1. Using Gauge Rings And Feeler Blades
This is the simplest option and has the benefit of being able to be performed on site and off site. Although the simplest method it still provides some degree of accuracy.
Place a close fitting known size ring over the stabilizer body. These can either be bought or machined for a specific job or tolerance.
Use the feeler blades/gauges between the ring and the bladed area of the stabilizer to check the gap Identify 3 places of equal amounts for a more accurate measurement.
When an acceptable fit between the stabilizer and ring is achieve then the sum of two feeler blade gauge thicknesses should be deducted off the internal known ring size diameter giving the correct blade diameter size.
2. Using A 3 Point Micrometer To Give A Direct Reading Of The Stabilizer
This can be done on site or off site and leave little room for human error giving a much more reliable reading compared to gauge rings and feeler blades.
Find a 3 point micrometer the right size for your tool. Ie 12” OD you’d ideally want to use an 11-12” micrometer and a 12-13” micrometer to be able to check for over and under size particularly when grinding.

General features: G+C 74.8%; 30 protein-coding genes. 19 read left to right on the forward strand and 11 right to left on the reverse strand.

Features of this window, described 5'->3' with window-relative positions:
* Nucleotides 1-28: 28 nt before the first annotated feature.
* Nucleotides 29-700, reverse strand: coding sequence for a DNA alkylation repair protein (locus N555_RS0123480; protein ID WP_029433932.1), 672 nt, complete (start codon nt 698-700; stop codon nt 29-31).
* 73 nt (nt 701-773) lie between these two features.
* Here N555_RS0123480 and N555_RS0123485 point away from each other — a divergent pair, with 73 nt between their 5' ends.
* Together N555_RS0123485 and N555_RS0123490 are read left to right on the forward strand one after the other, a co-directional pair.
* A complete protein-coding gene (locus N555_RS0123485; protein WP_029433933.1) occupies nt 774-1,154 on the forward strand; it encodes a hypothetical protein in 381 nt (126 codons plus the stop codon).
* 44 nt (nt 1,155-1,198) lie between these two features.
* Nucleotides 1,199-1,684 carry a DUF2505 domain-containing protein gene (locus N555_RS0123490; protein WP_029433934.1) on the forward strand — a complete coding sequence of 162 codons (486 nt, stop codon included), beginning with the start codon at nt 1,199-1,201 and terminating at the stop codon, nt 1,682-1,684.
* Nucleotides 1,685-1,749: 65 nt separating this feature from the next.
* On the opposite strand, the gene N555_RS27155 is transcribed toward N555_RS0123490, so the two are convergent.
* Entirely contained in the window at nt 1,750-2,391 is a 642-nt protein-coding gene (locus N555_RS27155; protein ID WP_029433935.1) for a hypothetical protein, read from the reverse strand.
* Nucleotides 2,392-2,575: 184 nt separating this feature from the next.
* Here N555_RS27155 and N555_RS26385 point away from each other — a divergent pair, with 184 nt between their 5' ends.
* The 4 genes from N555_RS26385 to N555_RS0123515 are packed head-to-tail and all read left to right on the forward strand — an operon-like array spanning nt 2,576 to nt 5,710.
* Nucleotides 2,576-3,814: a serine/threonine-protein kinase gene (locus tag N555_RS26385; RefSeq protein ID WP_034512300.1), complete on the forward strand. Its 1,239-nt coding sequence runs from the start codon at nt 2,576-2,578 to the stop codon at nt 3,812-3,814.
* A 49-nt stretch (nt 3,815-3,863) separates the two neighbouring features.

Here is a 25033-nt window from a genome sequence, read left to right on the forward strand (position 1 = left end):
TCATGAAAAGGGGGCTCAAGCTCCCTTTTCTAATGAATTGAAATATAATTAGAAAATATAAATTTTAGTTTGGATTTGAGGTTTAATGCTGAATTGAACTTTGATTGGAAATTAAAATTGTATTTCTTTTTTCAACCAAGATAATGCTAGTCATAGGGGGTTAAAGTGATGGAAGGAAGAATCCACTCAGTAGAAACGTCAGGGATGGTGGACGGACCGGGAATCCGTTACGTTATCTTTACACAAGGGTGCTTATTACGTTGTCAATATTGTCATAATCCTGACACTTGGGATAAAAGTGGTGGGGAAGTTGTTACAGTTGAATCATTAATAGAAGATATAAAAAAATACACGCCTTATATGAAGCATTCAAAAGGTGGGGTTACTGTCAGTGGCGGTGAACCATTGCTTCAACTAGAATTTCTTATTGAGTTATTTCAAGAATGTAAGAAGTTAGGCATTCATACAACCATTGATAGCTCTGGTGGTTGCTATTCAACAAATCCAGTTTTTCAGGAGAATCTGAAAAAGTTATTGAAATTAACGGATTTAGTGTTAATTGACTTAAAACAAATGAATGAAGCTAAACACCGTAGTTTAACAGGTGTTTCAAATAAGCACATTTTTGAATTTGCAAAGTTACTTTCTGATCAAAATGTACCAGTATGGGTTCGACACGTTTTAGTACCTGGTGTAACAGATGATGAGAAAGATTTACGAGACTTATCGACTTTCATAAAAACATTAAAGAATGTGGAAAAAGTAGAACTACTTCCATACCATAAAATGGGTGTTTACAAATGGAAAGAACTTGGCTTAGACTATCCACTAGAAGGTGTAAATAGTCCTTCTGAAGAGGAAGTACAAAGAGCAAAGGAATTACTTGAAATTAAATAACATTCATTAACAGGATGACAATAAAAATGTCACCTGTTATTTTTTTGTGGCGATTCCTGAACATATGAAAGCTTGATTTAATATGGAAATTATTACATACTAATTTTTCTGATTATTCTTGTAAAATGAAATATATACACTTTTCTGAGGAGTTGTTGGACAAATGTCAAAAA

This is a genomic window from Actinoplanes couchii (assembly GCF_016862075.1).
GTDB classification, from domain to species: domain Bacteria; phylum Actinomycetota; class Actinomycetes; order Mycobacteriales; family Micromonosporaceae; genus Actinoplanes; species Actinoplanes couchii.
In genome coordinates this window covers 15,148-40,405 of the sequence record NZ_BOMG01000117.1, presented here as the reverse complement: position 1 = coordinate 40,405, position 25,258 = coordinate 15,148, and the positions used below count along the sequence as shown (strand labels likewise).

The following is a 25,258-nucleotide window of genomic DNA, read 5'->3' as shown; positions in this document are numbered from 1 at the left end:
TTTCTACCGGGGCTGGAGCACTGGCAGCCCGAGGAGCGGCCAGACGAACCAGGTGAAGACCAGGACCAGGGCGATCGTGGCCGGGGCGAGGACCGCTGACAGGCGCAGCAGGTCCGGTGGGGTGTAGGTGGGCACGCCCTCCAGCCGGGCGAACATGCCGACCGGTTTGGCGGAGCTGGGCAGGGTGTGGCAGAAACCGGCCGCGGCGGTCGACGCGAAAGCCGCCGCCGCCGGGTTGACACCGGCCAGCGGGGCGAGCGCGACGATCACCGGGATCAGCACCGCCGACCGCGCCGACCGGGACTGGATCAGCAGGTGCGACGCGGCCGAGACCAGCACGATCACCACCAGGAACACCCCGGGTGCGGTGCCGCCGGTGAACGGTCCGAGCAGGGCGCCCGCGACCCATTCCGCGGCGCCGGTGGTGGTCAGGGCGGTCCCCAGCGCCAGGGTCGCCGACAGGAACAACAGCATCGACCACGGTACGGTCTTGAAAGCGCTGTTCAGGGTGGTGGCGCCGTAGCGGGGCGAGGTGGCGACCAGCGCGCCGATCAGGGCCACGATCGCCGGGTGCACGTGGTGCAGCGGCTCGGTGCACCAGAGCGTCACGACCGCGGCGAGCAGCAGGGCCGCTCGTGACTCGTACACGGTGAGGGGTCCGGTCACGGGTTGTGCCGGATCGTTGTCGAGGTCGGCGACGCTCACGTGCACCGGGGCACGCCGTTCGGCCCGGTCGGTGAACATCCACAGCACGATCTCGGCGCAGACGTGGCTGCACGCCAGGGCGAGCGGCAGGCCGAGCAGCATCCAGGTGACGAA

Slide the micrometer over the tool and position perfectly level/square to your tool.
Manouveure the micrometer slightly until you find the high point to take the measurement from.
Tighten until the micrometer is just secure and take the reading.
3. Using A Measuring Arm i.e. A Faro Arm To Give A Direct Reading
This can only be done off site as it needs to be in a clean inspection type area with access to a computer and a power supply.
A measuring arm requires a trained operator for use to allow advanced, extremely accurate measuring.